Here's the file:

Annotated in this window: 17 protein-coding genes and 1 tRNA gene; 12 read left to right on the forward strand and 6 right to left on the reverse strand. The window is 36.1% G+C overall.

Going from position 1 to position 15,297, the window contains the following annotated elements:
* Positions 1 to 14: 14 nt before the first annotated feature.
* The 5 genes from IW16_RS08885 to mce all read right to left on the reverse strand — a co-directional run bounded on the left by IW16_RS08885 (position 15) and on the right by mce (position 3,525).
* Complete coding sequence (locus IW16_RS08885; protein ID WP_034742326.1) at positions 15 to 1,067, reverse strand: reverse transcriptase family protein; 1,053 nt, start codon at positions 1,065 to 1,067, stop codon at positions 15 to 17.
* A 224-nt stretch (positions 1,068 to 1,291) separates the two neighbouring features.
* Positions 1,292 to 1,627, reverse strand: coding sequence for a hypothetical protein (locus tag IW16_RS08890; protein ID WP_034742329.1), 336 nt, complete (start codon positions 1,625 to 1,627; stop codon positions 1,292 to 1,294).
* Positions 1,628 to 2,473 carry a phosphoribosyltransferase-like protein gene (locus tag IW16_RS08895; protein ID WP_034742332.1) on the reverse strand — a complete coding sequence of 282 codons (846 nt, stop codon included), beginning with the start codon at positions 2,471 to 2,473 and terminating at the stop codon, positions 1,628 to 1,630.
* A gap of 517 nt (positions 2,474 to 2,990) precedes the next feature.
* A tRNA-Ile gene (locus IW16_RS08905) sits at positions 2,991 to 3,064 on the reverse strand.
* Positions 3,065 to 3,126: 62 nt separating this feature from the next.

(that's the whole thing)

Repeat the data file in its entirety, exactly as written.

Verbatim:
Annotated in this window: 17 protein-coding genes and 1 tRNA gene; 12 read left to right on the forward strand and 6 right to left on the reverse strand. The window is 36.1% G+C overall.

Going from position 1 to position 15,297, the window contains the following annotated elements:
* Positions 1 to 14: 14 nt before the first annotated feature.
* The 5 genes from IW16_RS08885 to mce all read right to left on the reverse strand — a co-directional run bounded on the left by IW16_RS08885 (position 15) and on the right by mce (position 3,525).
* Complete coding sequence (locus IW16_RS08885; protein ID WP_034742326.1) at positions 15 to 1,067, reverse strand: reverse transcriptase family protein; 1,053 nt, start codon at positions 1,065 to 1,067, stop codon at positions 15 to 17.
* A 224-nt stretch (positions 1,068 to 1,291) separates the two neighbouring features.
* Positions 1,292 to 1,627, reverse strand: coding sequence for a hypothetical protein (locus tag IW16_RS08890; protein ID WP_034742329.1), 336 nt, complete (start codon positions 1,625 to 1,627; stop codon positions 1,292 to 1,294).
* Positions 1,628 to 2,473 carry a phosphoribosyltransferase-like protein gene (locus tag IW16_RS08895; protein ID WP_034742332.1) on the reverse strand — a complete coding sequence of 282 codons (846 nt, stop codon included), beginning with the start codon at positions 2,471 to 2,473 and terminating at the stop codon, positions 1,628 to 1,630.
* A gap of 517 nt (positions 2,474 to 2,990) precedes the next feature.
* A tRNA-Ile gene (locus IW16_RS08905) sits at positions 2,991 to 3,064 on the reverse strand.
* Positions 3,065 to 3,126: 62 nt separating this feature from the next.